🔻Security Feature Bypass – Windows SmartScreen (CVE-2023-32049). Windows SmartScreen is an early warning system designed to protect against malicious websites used for phishing attacks or malware distribution. An attacker must make the users click on a specially crafted URL to exploit the vulnerability. Exploitation would allow the attacker to bypass the “Open File” warning prompt and compromise the victim’s machine.
🔻Security Feature Bypass – Microsoft Outlook (CVE-2023-35311). Exploitation of this flaw requires an attacker to convince a potential victim to click on a malicious URL. Successful exploitation would result in the bypassing of the Microsoft Outlook Security Notice prompt, a feature designed to protect users. Microsoft says that while its Outlook Preview pane feature is an attack vector, user interaction is still required.  This is likely being paired with some other exploit designed to execute code when opening a file.
🔻Elevation of Privilege – Windows Error Reporting Service (CVE-2023-36874). To elevate to administrative privileges, an attacker would need to have access to a user account with the ability to create folders and performance traces on the target system. Standard user accounts don’t have these permissions by default. Successful exploitation would allow an attacker to obtain administrative privileges on the target system.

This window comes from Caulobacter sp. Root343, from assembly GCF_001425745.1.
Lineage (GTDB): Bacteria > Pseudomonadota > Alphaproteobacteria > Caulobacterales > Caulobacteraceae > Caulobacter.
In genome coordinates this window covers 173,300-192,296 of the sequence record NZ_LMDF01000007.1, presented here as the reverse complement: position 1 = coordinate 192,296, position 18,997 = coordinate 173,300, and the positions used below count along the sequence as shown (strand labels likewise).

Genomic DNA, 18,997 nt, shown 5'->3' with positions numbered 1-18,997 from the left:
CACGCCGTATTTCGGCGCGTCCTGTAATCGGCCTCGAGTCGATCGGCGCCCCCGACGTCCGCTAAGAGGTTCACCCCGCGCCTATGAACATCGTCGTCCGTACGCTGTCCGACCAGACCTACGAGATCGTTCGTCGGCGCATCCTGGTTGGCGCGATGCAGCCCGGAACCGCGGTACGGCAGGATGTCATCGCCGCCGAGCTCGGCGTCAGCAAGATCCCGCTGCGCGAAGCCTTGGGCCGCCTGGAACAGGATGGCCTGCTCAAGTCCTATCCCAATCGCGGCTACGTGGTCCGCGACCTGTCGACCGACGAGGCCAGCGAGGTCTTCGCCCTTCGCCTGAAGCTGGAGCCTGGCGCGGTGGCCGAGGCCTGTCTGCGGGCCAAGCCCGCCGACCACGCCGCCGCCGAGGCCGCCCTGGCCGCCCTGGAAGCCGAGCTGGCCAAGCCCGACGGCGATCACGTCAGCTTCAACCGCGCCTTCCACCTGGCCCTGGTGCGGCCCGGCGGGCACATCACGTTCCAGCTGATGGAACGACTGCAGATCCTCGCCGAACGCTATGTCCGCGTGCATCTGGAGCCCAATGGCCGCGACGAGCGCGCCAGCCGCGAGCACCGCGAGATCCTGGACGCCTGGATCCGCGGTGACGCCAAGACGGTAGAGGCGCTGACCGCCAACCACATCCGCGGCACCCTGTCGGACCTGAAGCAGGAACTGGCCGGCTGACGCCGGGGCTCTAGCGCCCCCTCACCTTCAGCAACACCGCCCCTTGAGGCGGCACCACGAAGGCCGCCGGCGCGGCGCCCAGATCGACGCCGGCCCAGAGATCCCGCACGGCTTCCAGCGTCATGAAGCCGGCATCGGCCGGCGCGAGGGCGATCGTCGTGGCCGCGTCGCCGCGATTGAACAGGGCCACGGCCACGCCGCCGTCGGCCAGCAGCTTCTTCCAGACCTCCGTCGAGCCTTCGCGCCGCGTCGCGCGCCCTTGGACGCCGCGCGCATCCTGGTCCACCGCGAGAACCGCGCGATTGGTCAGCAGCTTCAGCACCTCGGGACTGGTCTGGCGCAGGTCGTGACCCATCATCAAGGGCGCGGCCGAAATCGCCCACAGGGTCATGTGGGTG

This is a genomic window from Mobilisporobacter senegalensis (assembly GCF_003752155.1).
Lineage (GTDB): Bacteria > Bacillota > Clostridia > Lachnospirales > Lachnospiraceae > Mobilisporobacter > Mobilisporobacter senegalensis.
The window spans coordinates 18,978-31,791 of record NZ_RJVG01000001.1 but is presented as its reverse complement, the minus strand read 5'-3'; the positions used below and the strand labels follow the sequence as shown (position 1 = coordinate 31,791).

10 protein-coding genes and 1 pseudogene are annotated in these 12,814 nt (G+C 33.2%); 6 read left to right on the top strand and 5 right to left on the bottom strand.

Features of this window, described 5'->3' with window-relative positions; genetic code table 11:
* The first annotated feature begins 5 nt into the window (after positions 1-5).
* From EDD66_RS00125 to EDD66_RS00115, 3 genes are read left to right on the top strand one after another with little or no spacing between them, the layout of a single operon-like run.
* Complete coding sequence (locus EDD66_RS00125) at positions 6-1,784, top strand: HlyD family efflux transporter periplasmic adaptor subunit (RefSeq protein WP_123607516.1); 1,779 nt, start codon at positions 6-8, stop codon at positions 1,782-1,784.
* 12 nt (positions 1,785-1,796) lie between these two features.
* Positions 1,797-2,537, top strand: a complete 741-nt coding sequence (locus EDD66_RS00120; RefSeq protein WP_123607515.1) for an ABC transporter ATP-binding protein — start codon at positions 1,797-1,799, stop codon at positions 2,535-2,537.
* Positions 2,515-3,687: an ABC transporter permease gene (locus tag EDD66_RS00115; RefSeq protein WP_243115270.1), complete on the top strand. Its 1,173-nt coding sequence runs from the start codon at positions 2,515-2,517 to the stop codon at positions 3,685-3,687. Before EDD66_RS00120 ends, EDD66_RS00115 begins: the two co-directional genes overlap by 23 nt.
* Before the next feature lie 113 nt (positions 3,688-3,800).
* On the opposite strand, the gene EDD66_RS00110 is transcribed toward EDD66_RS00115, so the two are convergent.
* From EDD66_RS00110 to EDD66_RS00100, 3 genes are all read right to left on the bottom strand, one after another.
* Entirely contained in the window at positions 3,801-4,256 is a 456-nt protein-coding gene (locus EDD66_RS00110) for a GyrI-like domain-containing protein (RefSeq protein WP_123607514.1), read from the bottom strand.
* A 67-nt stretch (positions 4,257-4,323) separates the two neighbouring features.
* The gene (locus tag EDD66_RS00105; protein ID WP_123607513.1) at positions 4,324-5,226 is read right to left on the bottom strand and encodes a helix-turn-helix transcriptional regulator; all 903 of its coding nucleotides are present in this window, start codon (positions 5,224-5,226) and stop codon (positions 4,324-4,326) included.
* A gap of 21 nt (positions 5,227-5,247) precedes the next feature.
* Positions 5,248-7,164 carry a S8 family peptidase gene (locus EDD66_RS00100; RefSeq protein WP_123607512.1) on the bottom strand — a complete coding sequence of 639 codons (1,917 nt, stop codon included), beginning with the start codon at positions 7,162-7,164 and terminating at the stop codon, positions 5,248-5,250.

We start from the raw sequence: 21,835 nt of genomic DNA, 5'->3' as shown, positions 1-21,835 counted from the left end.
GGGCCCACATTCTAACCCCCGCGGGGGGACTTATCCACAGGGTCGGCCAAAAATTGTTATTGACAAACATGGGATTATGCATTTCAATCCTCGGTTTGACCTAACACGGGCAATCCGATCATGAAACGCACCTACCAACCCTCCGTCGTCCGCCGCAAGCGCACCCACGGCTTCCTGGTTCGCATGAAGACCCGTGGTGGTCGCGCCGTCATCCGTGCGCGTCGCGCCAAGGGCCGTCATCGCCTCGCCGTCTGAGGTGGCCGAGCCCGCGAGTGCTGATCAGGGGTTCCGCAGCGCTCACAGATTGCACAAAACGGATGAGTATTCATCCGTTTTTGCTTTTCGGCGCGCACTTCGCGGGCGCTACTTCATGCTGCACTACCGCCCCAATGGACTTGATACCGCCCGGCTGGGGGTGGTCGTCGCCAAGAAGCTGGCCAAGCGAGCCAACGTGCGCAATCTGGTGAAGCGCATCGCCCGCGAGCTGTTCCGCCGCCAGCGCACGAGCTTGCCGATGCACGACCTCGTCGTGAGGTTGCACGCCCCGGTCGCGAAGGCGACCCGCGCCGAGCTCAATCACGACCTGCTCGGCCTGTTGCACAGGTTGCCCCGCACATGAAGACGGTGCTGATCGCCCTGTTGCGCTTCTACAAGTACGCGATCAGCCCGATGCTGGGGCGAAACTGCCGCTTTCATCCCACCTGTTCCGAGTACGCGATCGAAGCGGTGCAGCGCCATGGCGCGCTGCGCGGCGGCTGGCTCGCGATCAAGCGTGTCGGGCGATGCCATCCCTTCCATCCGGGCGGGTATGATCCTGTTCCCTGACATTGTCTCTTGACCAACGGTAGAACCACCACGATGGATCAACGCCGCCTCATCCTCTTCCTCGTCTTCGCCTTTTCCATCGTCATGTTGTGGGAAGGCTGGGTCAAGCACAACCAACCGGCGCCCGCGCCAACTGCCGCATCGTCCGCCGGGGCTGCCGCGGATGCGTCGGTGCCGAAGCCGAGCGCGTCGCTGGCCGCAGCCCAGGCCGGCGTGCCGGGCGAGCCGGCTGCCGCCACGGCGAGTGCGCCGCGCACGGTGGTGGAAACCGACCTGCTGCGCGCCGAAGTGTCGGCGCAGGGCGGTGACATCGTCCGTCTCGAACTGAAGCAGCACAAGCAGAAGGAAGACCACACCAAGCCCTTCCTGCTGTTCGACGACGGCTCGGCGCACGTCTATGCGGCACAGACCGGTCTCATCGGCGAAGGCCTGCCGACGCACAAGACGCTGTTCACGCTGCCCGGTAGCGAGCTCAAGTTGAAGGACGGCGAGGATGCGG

🔻Elevation of Privilege – Windows MSHTML Platform (CVE-2023-32046). Windows MSHTML is a browser engine that renders web pages frequently connected to Internet Explorer. Successful exploitation requires the victim to open a specially-crafted malicious file, typically delivered either via email or a web page. Assets where Internet Explorer 11 has been fully disabled are still vulnerable until patched; the MSHTML engine remains installed within Windows regardless of the status of IE11, since it is used in other contexts (e.g. Outlook).

These are all vulnerabilities that have a public exploit or are exploited in the wild. Let’s see the rest.

There are no Exchange vulnerabilities, but there is an intriguing Remote Code Execution – Windows Active Directory Certificate Services (AD CS) (CVE-2023-35350). But, judging by the Microsoft description, this is not particularly critical. An attacker with Certificate Authority (CA) read access permissions can send a specially crafted request to a vulnerable Certificate Server. By default, only domain administrators are granted CA read access.